Pacers [600x400]
Pacers [600x400] (Credit: Trevor Ruszkowski/USA TODAY Sports)

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INDIANAPOLIS -- Indiana Pacers center Myles Turner was still filled with conflicting emotions in the aftermath of the Eastern Conference finals.

On one hand, Turner -- the longest-tenured player on the team, having been drafted by Indiana in 2015 -- called this season an incredible journey. After missing the playoffs the past three seasons, the Pacers won their first playoff series in more than a decade and reached the conference finals for the first time since 2014.

But the fact the Pacers had a fourth-quarter lead in three of their four losses to the Boston Celtics still stung as players left the arena Monday night after dropping Game 4 105-102 to complete a Boston series sweep.

"It's still very fresh for all of us," Turner said. "Very frustrating to have all these games in your grasp and let it slip through."

Indiana played the last two games without star guard Tyrese Haliburton, who was sidelined by a left hamstring injury, but the Pacers did not use his absence as an excuse. Especially because the Pacers knew they had an opportunity to win multiple games in the series.

The Pacers had at least a 90% win probability in the fourth quarter of Games 1, 3 and 4, according to ESPN Stats & Information research. They lost all three games.

They led 117-114 with the ball and 9 seconds left in Game 1. They were up 109-101 with 2:25 seconds left at home in Game 3. And again in Monday's Game 4, they were up 98-90 with 5:40 left but failed to score over the final 3:30.

"For a young team like us, this experience in the playoffs is second to none," said Pacers guard Andrew Nembhard, who finished with a team-high 24 points. "A lot of our first times. A lot of little things we maybe wanted to do better and we learned how these games go and what being in a series feels like."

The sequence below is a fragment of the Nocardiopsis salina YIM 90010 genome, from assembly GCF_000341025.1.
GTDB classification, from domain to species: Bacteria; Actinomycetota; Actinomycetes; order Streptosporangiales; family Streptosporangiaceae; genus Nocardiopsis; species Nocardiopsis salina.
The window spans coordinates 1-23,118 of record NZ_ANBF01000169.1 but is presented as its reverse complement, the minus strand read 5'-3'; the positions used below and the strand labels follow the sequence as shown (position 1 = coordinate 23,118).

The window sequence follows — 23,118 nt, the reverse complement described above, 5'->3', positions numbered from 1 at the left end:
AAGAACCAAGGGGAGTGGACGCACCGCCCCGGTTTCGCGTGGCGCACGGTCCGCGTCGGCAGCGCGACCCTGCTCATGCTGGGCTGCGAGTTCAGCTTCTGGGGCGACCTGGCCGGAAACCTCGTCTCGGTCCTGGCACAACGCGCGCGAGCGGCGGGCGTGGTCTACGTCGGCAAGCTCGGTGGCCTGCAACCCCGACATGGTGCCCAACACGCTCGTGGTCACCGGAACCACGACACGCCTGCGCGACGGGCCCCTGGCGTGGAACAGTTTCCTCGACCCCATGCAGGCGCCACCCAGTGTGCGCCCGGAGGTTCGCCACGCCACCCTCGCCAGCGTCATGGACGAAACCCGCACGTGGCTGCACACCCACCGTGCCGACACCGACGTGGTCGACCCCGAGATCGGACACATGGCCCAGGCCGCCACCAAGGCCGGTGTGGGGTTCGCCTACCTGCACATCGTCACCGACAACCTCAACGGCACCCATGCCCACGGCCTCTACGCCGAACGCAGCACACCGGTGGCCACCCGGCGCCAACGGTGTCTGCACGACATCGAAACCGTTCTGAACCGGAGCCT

Yes, the Pacers featured a roster full of players making their first playoff run, such as Nembhard, Haliburton and Aaron Nesmith. But veteran Pacers forward Pascal Siakam, who won a championship with the Toronto Raptors in 2019, emphasized it's not a given Indiana will have this opportunity again.

"I can tell you like, yeah, we're going to learn from it and it's going to happen, but it's not guaranteed," Siakam said. "I know how hard it is to get to this point. It's unfortunate. You want to give credit to the other team because they took advantage of every mistake that we made. They did well.

"But for us, it's been hard, like heartbreaking losses after heartbreaking losses. Yeah, you're going to be encouraged by it and you hope to put the right amount of work to continue to get better. Because we need to be a lot better if you want to compete with those teams. And understand it doesn't matter how good we played, we didn't get it done."

Siakam, who will be a free agent this summer after coming to Indiana in a midseason trade, declined to talk about his future but reiterated several times he was grateful to feel supported during his tenure in Indiana.

"It's been a blessing," Siakam said. "I'm really appreciative of everything. Coming from where I come from, it means a lot."

The Pacers established themselves as one of the league's breakout teams by making a run to the in-season tournament finals in early December. They racked up 47 wins and clinched the No. 6 seed in the Eastern Conference, while Haliburton was named an All-Star starter and made third-team All-NBA.

Indiana picked up two series wins during this playoff run by upsetting a higher seed. The Pacers beat the Milwaukee Bucks in the first round and the New York Knicks in the conference semifinals.

The Pacers benefited from some injury luck along the way, facing Milwaukee without Giannis Antetokounmpo, while the Knicks saw Jalen Brunson, OG Anunoby and Josh Hart all go down to injuries during the second-round series.

Then in the conference finals, the Pacers had to deal with injuries of their own when Haliburton aggravated a left hamstring injury in Game 2 that kept him out the rest of the series. In his first 15 playoff games, Haliburton was averaging 18.7 points and 8.2 assists.

"Ty never got rattled, man," Turner said. "Whatever teams threw at him, he found a way."

Ultimately, Indiana did not have enough to overcome the loss of its star player. However, as Pacers players wrestled with their emotions over the season ending, they were sure to emphasize how far they had come in a short period of time.

"This whole year we grew as teammates, we grew as a whole culture," Pacers forward Obi Toppin said. "It felt like everybody poured in everything they could for this organization every single day. Obviously, season didn't end the way we wanted to, but there's lot of good that came out of this season. And we don't want to overlook that.

"It was a big year for the Pacers and this whole organization, so we don't want to overlook that."